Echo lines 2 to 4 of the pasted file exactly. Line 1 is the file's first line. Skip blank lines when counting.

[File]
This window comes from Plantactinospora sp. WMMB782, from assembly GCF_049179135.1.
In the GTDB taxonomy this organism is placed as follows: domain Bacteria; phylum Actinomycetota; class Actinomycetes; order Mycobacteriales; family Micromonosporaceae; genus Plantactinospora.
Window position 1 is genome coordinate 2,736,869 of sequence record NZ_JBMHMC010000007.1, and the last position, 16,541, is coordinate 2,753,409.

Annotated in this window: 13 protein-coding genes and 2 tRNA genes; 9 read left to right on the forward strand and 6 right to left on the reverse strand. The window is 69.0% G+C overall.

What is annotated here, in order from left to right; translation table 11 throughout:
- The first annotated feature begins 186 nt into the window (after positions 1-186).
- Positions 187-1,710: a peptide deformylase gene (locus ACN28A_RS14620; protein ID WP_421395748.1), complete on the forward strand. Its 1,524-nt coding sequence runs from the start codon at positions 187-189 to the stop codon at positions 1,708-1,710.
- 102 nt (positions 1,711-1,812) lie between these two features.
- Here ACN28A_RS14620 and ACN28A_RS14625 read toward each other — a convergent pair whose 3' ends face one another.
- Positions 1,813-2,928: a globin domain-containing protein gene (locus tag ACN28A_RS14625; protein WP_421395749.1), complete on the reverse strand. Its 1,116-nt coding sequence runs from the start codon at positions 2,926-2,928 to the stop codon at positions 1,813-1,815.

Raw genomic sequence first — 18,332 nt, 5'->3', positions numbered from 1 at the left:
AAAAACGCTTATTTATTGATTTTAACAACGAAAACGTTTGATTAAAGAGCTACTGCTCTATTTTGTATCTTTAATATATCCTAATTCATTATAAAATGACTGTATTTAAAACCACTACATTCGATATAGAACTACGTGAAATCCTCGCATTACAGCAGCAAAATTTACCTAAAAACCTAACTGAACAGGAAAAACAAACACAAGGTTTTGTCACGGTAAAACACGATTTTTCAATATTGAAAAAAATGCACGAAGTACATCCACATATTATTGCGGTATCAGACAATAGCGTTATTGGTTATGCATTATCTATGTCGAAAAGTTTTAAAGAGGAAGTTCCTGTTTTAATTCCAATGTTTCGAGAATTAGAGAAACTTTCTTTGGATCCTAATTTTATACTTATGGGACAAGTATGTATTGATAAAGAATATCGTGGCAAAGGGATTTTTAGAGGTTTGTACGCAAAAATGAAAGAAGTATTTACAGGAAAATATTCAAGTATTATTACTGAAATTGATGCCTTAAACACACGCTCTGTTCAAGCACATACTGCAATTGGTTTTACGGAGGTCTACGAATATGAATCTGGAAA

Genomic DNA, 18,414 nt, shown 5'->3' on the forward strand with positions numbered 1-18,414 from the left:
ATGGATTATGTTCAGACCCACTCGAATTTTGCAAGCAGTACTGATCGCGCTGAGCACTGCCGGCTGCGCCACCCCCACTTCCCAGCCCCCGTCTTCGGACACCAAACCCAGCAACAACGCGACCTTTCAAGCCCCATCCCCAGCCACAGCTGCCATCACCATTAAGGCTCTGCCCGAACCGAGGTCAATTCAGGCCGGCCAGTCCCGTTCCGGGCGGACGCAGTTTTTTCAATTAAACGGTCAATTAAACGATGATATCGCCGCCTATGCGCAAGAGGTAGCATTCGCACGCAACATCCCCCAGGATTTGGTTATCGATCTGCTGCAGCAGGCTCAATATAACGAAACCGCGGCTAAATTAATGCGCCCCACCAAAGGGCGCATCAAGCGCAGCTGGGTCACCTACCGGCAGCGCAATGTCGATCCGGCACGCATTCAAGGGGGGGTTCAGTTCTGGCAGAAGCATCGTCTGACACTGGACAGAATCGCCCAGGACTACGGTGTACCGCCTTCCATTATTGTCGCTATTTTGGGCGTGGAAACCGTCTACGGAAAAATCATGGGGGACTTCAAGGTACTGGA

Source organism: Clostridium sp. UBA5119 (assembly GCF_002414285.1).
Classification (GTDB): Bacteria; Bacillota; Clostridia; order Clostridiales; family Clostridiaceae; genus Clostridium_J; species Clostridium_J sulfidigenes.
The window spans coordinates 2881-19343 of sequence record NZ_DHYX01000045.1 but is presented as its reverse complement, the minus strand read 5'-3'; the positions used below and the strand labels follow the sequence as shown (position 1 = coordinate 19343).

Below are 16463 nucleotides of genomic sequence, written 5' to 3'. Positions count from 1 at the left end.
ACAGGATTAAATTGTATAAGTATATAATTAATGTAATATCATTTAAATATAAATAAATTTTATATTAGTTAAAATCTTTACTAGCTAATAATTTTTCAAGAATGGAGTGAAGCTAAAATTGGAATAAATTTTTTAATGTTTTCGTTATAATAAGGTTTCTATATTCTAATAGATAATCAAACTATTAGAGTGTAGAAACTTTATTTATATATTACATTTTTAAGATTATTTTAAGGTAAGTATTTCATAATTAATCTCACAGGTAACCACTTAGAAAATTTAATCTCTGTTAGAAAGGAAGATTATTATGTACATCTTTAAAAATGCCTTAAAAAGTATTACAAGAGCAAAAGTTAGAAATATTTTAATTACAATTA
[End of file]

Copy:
In the GTDB taxonomy this organism is placed as follows: domain Bacteria; phylum Actinomycetota; class Actinomycetes; order Mycobacteriales; family Micromonosporaceae; genus Plantactinospora.
Window position 1 is genome coordinate 2,736,869 of sequence record NZ_JBMHMC010000007.1, and the last position, 16,541, is coordinate 2,753,409.

Annotated in this window: 13 protein-coding genes and 2 tRNA genes; 9 read left to right on the forward strand and 6 right to left on the reverse strand. The window is 69.0% G+C overall.